A prospective, randomized study was designed to compare the maternal and neonatal effects of conventional epidural anesthesia and combined spinal epidural anesthesia (CSE) for Cesarean section in severe preeclamptic patients. Additionally, two strategies in the prophylactic management of hypotension in severe preeclamptic patients were evaluated: fluid preloading or prophylactic ephedrine.
Thirty nonlaboring women with severe preeclampsia (PET), scheduled for an elective Cesarean section, were randomised into three groups: epidural anesthesia with prophylactic fluid loading (EA-F), combined spinal epidural anesthesia with prophylactic fluid loading (CSE-F), or combined spinal epidural anesthesia with prophylactic ephedrine (CSE-V). Hemodynamic data were recorded prior and after induction of regional anesthesia at five-minute intervals. The total amount of intravenous administered fluid and the total dose of vasopressors were recorded.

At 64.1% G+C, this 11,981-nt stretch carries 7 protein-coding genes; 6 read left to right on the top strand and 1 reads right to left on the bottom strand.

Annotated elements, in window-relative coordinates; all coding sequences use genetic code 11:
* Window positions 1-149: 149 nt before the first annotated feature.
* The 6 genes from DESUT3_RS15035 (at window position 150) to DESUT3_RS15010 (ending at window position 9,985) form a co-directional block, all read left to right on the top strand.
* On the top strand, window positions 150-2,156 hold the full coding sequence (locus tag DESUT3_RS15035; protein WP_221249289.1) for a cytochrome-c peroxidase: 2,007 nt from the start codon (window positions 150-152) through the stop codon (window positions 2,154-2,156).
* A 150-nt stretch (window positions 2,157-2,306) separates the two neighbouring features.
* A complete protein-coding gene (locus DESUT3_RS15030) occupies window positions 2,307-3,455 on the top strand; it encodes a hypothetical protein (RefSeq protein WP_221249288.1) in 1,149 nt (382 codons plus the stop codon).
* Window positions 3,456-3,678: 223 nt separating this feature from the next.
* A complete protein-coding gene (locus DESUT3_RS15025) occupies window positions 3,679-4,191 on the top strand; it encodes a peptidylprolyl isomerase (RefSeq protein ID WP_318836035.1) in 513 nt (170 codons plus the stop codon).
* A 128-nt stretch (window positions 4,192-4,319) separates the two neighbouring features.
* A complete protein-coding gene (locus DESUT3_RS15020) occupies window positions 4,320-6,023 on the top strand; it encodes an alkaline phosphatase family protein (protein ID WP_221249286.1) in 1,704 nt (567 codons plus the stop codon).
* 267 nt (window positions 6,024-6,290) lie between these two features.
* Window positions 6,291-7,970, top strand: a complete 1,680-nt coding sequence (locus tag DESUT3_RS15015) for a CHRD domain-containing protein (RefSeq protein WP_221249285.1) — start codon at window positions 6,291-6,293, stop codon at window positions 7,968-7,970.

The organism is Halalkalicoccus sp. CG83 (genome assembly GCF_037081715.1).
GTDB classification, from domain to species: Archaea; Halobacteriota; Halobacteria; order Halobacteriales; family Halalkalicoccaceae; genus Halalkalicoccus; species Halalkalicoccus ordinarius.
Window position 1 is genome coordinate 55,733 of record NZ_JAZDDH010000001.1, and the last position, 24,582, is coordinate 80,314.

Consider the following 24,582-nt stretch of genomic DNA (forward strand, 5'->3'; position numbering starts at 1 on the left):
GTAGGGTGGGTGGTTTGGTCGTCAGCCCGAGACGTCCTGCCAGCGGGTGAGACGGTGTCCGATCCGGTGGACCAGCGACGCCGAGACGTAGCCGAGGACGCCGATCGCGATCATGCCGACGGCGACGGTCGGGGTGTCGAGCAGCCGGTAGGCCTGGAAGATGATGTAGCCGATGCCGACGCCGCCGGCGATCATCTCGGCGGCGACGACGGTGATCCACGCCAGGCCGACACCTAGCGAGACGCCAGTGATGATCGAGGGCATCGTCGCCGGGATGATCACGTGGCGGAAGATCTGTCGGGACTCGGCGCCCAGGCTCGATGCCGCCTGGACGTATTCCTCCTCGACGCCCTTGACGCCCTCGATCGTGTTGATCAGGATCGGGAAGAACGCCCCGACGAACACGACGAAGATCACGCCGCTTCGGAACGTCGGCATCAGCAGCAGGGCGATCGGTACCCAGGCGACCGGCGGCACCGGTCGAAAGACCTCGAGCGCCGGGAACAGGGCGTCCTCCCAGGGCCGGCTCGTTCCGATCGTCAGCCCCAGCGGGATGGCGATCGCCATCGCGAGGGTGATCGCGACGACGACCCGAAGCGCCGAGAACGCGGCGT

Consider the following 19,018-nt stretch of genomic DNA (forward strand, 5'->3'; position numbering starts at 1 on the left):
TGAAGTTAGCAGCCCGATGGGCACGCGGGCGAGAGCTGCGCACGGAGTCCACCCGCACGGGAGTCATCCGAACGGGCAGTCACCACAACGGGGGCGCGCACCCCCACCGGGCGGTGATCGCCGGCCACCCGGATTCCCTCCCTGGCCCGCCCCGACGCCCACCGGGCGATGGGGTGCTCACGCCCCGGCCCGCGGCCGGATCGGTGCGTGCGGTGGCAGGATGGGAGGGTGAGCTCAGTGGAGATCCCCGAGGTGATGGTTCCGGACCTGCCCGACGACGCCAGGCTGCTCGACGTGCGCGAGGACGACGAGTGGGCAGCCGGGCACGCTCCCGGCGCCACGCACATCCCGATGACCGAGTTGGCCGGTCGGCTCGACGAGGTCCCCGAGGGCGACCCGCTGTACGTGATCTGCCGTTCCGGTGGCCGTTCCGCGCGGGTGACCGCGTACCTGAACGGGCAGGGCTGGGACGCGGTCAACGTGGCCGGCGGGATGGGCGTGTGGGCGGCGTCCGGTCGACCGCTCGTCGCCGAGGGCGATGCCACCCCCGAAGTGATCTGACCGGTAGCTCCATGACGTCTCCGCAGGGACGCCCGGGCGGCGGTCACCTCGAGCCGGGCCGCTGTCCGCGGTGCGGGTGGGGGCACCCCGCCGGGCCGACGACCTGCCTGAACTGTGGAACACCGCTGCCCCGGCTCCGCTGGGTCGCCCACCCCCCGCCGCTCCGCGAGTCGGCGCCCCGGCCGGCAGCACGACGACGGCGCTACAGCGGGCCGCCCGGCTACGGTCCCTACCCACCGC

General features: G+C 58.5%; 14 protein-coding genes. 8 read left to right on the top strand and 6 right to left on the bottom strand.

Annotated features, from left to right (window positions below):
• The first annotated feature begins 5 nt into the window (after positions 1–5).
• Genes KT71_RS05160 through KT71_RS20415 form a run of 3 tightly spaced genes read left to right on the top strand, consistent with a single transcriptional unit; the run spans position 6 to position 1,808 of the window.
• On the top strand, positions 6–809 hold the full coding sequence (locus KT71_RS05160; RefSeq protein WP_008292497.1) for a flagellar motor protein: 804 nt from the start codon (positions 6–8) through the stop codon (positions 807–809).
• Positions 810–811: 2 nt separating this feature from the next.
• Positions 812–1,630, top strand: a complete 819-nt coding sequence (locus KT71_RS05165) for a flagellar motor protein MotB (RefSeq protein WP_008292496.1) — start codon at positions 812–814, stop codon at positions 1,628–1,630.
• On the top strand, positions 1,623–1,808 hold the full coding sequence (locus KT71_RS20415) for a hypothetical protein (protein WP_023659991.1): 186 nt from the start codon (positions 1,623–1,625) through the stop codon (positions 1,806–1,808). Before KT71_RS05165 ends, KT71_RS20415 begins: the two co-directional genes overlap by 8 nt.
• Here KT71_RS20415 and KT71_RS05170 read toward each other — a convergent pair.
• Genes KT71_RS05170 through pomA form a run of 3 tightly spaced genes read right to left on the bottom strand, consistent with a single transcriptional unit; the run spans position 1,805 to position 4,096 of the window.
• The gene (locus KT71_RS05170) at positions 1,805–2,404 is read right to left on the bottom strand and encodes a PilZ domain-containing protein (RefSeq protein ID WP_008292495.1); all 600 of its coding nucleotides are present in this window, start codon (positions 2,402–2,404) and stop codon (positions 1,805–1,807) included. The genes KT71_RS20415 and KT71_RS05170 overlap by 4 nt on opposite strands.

Hemodynamic data were similar between the three groups. The incidence and duration of hypotension was similar in all three groups. Significantly more ephedrine was used in the CSE-V group as compared to the CSE-F group. More lactated Ringer's solution was used in the CSE-F group as compared to the CSE-V group. There were no hypertensive episodes and none of the patients developed pulmonary edema. The time period from induction until the start of surgery and the duration of surgery were significantly shorter in both CSE-groups. Neonatal outcome was comparable between the three groups.
Our results confirm that combined spinal and epidural anesthesia (CSE) is a safe alternative to conventional epidural anesthesia in severe preeclamptic women and that the prophylactic use of ephedrine is effective and safe to prevent and treat spinal hypotension after combined spinal and epidural anesthesia for Cesarean section in severe preeclamptic women.